in English, even though Amelia
is an unrelated name.
Famous bearers include the British author Emily Brontë (1818-1848), who wrote 'Wuthering Heights', and the American poet Emily Dickinson (1830-1886).
Pronounced: AY-ə-win (English)
Means "horse joy" in Old English
. This name was invented by J. R. R. Tolkien who used Old English to represent the Rohirric language. In his novel 'The Lord of the Rings' (1954) Eowyn is the niece of King Theoden of Rohan. She slays the Lord of the Nazgul in the Battle of the Pelennor Fields.
Pronounced: ee-VAN-dər (English), ə-VAN-dər (English)
Variant of Evandrus
, the Latin form of the Greek name Ευανδρος (Euandros)
, derived from Greek ευ (eu)
meaning "good" and ανηρ (aner)
meaning "man" (genitive ανδρος
). In Roman mythology
Evander was an Arcadian hero of the Trojan War who founded the city of Pallantium near the spot where Rome was later built.
Pronounced: FE-LEEKS (French), FE-leeks (Portuguese)
French, Spanish and Portuguese form of FELIX
Pronounced: frə-də-REE-kə (Portuguese), fred-REE-ka (English), fred-ə-REE-kə (English)
Pronounced: FRED-ə-rik, FRED-rik
English form of a Germanic
name meaning "peaceful ruler", derived from frid
"peace" and ric
"ruler, power". This name has long been common in continental Germanic-speaking regions, being borne by rulers of the Holy Roman Empire, Germany, Austria, Scandinavia, and Prussia. Notables among these rulers include the 12th-century Holy Roman Emperor and crusader Frederick I Barbarossa, the 13th-century emperor and patron of the arts Frederick II, and the 18th-century Frederick II of Prussia, known as Frederick the Great.
The Normans brought the name to England in the 11th century but it quickly died out. It was reintroduced by the German House of Hanover when they inherited the British throne in the 18th century. A famous bearer was Frederick Douglass (1818-1895), an American ex-slave who became a leading advocate of abolition.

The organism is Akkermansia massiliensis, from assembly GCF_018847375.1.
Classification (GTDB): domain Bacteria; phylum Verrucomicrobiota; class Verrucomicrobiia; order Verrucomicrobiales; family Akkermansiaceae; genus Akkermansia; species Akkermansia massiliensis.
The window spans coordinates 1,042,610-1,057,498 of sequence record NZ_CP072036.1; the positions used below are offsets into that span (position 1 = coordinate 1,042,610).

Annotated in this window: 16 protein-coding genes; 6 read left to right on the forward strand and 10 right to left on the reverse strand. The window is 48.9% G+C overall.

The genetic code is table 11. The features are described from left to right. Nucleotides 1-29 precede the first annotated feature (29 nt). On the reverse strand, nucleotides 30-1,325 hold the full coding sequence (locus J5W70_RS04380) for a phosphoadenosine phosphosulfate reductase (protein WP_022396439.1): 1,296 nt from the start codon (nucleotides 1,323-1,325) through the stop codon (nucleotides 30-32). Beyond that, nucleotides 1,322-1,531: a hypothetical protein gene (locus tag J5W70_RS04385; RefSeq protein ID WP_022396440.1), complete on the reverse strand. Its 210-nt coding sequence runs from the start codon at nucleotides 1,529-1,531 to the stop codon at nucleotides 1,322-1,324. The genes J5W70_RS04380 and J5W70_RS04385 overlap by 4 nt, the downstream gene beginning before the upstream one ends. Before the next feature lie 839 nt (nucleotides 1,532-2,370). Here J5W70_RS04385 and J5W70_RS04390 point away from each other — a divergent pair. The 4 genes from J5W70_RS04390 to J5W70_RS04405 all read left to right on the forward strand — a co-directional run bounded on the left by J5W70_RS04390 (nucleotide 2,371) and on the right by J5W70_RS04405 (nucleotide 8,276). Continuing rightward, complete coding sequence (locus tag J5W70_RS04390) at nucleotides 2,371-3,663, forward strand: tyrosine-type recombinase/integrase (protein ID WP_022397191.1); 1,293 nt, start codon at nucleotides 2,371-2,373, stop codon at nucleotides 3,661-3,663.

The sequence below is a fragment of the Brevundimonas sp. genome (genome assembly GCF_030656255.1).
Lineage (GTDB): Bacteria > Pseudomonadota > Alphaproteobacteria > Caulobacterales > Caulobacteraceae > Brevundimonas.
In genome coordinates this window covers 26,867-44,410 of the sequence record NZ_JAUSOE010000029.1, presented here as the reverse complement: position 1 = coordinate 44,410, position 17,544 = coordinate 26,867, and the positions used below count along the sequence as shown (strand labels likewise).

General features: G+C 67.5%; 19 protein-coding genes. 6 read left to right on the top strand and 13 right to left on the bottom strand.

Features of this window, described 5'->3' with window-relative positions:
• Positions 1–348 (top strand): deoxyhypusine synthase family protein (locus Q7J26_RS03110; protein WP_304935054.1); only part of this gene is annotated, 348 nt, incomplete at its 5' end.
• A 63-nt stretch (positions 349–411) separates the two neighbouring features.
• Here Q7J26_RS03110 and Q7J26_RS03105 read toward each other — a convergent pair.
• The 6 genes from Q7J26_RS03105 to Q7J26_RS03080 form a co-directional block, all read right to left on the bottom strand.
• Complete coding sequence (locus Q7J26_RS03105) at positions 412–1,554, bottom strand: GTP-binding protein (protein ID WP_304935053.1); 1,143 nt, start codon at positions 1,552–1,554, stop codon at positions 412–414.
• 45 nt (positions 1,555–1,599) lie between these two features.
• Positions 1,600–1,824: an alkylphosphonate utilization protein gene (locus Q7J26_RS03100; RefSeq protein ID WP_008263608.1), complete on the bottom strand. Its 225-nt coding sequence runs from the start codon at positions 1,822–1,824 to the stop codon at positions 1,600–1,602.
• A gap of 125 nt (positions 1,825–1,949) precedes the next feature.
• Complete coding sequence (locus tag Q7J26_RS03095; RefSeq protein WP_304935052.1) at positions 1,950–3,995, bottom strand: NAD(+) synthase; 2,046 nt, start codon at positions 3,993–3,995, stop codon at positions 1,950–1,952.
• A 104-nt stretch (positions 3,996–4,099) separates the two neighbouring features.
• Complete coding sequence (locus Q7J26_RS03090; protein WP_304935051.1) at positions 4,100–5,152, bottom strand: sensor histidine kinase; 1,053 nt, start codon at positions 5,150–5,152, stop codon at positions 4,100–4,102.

Pronounced: FRAY-ə (English), FRE-ya (German)
From Old Norse Freyja
meaning "lady". This was the name of the goddess of love, beauty, war and death in Norse mythology
. She claimed half of the heroes who were slain in battle and brought them to her realm of Fólkvangr. Along with her brother Freyr
and father Njord
, she was one of the Vanir (as opposed to the Æsir). Some scholars connect her with the goddess Frigg
This is not the usual spelling in any of the Scandinavian languages (in Sweden and Denmark it is Freja and in Norway it is Frøja) but it is the common spelling of the goddess's name in English. In the 2000s it became popular in Britain.
Pronounced: khe-no-BE-ba (Spanish), zhə-noo-VE-və (Portuguese)
Pronounced: ji-RAHRD (American English), JER-əd (British English), KHI-rahrt (Dutch), zhə-RART (Catalan), GE-rart (Polish)
Derived from the Germanic element ger
"spear" combined with hard
"brave, hardy". The Normans
introduced this name to Britain. It was initially much more common than the similar name Gerald
, with which it was often confused, but it is now less common.
Other Scripts: חַנָּה (Hebrew)
Pronounced: HAN-ə (English), HA-na (German)
From the Hebrew name חַנָּה (Channah)
meaning "favour" or "grace". In the Old Testament